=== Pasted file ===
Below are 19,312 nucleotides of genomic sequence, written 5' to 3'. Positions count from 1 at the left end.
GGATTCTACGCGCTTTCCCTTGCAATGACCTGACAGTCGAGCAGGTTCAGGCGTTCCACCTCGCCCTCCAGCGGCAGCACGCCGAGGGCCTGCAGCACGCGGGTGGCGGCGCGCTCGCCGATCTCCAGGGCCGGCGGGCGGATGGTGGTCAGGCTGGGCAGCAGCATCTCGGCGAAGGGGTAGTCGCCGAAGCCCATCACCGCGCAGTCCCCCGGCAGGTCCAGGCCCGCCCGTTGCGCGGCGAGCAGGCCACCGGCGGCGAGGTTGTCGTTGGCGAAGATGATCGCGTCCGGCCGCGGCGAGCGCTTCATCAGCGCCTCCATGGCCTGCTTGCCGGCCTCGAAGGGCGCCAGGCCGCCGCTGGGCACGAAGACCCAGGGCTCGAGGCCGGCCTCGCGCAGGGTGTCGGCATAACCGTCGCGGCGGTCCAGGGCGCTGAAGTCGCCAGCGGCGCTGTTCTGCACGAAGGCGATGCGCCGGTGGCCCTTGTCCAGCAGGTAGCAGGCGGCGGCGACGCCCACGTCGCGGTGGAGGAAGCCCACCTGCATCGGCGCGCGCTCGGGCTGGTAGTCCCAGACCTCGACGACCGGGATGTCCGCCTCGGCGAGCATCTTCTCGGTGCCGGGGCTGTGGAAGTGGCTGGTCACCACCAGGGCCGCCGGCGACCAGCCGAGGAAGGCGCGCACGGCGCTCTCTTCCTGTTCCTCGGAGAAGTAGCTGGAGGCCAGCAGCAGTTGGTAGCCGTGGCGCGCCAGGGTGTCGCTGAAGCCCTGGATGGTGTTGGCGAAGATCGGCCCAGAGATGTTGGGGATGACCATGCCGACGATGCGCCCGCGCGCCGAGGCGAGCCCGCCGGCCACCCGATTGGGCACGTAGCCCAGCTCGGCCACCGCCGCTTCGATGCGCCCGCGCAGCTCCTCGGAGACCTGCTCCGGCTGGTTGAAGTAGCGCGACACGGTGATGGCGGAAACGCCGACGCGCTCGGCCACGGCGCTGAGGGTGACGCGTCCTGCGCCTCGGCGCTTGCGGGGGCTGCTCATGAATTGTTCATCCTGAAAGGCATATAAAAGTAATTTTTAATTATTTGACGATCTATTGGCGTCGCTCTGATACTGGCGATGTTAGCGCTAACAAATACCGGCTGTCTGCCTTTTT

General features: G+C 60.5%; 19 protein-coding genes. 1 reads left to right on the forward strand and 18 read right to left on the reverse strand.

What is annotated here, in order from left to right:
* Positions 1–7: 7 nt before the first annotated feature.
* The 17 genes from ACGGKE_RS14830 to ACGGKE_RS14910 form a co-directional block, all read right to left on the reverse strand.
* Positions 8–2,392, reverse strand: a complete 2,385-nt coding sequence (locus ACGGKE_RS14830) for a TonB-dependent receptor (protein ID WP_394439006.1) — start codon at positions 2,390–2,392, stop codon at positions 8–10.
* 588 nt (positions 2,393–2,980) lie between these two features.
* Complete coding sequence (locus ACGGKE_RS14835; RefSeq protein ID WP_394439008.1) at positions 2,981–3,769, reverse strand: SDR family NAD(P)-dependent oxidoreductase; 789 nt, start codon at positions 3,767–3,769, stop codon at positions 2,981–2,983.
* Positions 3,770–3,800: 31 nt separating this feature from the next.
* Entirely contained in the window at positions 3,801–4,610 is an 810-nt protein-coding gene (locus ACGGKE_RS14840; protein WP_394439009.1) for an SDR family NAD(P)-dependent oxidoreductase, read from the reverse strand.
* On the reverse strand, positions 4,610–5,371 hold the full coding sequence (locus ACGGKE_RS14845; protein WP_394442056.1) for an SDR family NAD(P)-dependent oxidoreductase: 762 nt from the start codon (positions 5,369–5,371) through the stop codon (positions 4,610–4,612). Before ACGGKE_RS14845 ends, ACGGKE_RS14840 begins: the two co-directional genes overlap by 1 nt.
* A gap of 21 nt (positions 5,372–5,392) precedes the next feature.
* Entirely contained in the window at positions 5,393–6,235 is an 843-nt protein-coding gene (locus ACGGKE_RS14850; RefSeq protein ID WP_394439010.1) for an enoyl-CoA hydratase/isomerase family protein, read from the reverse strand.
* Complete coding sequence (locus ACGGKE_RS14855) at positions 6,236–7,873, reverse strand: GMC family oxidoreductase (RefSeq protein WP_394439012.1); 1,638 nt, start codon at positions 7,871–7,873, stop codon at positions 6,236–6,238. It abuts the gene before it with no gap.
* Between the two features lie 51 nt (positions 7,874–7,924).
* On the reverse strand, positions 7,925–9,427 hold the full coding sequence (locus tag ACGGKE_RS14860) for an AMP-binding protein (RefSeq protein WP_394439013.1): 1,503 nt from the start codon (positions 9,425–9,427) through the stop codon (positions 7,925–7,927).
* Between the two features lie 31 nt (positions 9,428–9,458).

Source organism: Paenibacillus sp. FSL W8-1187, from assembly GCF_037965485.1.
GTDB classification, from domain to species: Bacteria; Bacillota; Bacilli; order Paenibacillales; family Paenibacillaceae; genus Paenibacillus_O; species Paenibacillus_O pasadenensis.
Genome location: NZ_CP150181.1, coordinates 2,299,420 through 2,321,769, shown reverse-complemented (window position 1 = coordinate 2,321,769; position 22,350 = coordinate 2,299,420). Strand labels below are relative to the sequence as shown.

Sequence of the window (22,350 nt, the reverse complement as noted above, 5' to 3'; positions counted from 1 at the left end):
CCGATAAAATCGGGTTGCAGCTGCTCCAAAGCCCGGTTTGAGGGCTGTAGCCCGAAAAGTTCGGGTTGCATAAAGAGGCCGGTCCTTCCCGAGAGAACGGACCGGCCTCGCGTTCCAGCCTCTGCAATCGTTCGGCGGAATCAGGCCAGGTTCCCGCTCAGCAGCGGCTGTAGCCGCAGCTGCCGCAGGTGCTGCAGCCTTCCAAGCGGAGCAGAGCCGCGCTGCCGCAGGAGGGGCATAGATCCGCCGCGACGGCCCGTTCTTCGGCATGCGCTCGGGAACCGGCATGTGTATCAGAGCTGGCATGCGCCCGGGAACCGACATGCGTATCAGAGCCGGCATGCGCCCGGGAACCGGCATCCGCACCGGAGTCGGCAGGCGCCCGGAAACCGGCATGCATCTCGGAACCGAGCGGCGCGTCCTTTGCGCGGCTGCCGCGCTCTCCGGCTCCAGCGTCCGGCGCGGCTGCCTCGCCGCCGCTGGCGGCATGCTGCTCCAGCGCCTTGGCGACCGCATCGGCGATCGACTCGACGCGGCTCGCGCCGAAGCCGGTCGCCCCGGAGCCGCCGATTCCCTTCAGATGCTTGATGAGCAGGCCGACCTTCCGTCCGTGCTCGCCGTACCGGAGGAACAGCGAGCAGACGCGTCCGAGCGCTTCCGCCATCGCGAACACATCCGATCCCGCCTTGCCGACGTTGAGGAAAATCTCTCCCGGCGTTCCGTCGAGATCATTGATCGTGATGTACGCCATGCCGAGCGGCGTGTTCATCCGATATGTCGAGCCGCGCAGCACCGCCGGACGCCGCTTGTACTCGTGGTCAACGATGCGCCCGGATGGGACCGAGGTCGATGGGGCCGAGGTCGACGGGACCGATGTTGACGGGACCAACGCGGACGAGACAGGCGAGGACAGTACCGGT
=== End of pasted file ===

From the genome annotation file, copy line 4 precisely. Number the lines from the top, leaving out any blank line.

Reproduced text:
What is annotated here, in order from left to right: